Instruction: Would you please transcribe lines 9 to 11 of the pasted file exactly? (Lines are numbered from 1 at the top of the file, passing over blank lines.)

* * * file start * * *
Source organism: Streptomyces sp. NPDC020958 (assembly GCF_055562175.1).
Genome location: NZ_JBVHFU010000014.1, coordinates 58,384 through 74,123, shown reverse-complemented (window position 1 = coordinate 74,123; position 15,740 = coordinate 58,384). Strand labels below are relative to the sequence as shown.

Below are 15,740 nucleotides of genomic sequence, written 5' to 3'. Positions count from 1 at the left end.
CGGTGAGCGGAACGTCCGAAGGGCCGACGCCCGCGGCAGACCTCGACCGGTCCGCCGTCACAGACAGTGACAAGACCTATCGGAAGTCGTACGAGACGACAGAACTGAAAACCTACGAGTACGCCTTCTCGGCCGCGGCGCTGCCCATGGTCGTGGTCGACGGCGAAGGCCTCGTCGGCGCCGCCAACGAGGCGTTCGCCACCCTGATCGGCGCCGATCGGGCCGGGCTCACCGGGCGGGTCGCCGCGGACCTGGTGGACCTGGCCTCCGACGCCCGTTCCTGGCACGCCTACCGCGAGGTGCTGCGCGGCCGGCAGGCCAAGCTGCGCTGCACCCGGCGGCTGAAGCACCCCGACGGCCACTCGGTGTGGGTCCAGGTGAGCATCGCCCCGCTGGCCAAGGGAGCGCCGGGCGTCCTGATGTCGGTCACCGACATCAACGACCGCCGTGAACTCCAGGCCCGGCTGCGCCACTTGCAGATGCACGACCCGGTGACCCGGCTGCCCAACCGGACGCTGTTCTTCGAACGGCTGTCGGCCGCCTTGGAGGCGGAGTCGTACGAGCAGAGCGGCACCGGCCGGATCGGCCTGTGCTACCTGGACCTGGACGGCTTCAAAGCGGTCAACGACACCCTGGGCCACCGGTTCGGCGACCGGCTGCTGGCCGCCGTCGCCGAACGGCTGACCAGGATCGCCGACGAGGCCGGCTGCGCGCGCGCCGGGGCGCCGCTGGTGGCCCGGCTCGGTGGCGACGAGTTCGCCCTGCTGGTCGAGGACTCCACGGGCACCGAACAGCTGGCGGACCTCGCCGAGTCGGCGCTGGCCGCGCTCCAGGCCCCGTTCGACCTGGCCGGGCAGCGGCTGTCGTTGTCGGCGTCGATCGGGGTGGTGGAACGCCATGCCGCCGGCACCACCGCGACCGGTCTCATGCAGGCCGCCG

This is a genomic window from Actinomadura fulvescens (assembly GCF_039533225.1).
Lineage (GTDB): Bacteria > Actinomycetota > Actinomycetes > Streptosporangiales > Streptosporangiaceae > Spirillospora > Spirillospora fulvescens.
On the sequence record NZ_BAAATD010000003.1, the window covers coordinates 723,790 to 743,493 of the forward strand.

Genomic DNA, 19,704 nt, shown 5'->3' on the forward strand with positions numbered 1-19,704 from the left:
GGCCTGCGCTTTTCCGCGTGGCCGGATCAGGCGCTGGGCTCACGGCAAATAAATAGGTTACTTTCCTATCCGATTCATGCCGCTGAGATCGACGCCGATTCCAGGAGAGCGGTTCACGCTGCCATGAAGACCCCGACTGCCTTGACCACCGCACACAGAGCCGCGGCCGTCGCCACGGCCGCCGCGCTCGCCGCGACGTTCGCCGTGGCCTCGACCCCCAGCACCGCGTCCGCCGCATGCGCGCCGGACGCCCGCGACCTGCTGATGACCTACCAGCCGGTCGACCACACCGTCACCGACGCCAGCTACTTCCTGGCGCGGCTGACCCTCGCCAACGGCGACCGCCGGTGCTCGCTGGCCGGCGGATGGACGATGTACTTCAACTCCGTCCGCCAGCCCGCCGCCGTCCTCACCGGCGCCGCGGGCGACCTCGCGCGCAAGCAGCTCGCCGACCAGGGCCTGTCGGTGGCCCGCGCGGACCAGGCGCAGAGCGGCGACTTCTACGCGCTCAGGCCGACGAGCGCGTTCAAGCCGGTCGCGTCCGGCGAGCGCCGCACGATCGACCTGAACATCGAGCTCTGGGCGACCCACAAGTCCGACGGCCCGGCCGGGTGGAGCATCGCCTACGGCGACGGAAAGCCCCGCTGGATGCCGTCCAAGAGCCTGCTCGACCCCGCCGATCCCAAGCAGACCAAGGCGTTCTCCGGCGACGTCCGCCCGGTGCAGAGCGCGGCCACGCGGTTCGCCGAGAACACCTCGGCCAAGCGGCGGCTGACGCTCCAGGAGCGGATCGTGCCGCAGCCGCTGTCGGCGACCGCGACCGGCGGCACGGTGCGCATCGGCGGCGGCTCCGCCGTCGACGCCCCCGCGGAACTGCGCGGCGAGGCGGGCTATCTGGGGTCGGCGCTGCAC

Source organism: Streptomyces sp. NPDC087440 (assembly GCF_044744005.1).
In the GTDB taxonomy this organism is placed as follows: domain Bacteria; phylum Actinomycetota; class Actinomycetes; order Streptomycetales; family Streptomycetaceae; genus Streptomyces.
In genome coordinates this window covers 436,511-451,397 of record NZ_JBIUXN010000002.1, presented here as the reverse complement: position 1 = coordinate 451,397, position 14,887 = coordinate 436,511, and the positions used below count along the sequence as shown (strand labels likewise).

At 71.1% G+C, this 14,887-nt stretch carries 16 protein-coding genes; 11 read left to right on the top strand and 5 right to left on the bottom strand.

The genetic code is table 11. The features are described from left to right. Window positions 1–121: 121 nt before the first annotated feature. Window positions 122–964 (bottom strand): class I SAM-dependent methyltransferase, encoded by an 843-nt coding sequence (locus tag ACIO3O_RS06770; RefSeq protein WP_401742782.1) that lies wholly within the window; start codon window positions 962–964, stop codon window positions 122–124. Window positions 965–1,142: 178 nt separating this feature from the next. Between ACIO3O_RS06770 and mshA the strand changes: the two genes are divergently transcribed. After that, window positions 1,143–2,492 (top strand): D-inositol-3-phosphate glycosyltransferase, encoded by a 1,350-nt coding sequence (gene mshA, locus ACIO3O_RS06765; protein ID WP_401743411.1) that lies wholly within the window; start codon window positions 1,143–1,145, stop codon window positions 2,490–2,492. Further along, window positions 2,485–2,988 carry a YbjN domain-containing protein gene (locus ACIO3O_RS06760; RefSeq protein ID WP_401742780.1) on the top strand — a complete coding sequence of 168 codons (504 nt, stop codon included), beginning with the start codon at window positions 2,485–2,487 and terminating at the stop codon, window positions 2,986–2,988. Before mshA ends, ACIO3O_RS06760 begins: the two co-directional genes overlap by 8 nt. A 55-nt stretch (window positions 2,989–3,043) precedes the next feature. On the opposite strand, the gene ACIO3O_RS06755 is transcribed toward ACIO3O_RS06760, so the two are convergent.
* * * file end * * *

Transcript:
GGCCTGCGCTTTTCCGCGTGGCCGGATCAGGCGCTGGGCTCACGGCAAATAAATAGGTTACTTTCCTATCCGATTCATGCCGCTGAGATCGACGCCGATTCCAGGAGAGCGGTTCACGCTGCCATGAAGACCCCGACTGCCTTGACCACCGCACACAGAGCCGCGGCCGTCGCCACGGCCGCCGCGCTCGCCGCGACGTTCGCCGTGGCCTCGACCCCCAGCACCGCGTCCGCCGCATGCGCGCCGGACGCCCGCGACCTGCTGATGACCTACCAGCCGGTCGACCACACCGTCACCGACGCCAGCTACTTCCTGGCGCGGCTGACCCTCGCCAACGGCGACCGCCGGTGCTCGCTGGCCGGCGGATGGACGATGTACTTCAACTCCGTCCGCCAGCCCGCCGCCGTCCTCACCGGCGCCGCGGGCGACCTCGCGCGCAAGCAGCTCGCCGACCAGGGCCTGTCGGTGGCCCGCGCGGACCAGGCGCAGAGCGGCGACTTCTACGCGCTCAGGCCGACGAGCGCGTTCAAGCCGGTCGCGTCCGGCGAGCGCCGCACGATCGACCTGAACATCGAGCTCTGGGCGACCCACAAGTCCGACGGCCCGGCCGGGTGGAGCATCGCCTACGGCGACGGAAAGCCCCGCTGGATGCCGTCCAAGAGCCTGCTCGACCCCGCCGATCCCAAGCAGACCAAGGCGTTCTCCGGCGACGTCCGCCCGGTGCAGAGCGCGGCCACGCGGTTCGCCGAGAACACCTCGGCCAAGCGGCGGCTGACGCTCCAGGAGCGGATCGTGCCGCAGCCGCTGTCGGCGACCGCGACCGGCGGCACGGTGCGCATCGGCGGCGGCTCCGCCGTCGACGCCCCCGCGGAACTGCGCGGCGAGGCGGGCTATCTGGGGTCGGCGCTGCAC

Source organism: Streptomyces sp. NPDC087440 (assembly GCF_044744005.1).
In the GTDB taxonomy this organism is placed as follows: domain Bacteria; phylum Actinomycetota; class Actinomycetes; order Streptomycetales; family Streptomycetaceae; genus Streptomyces.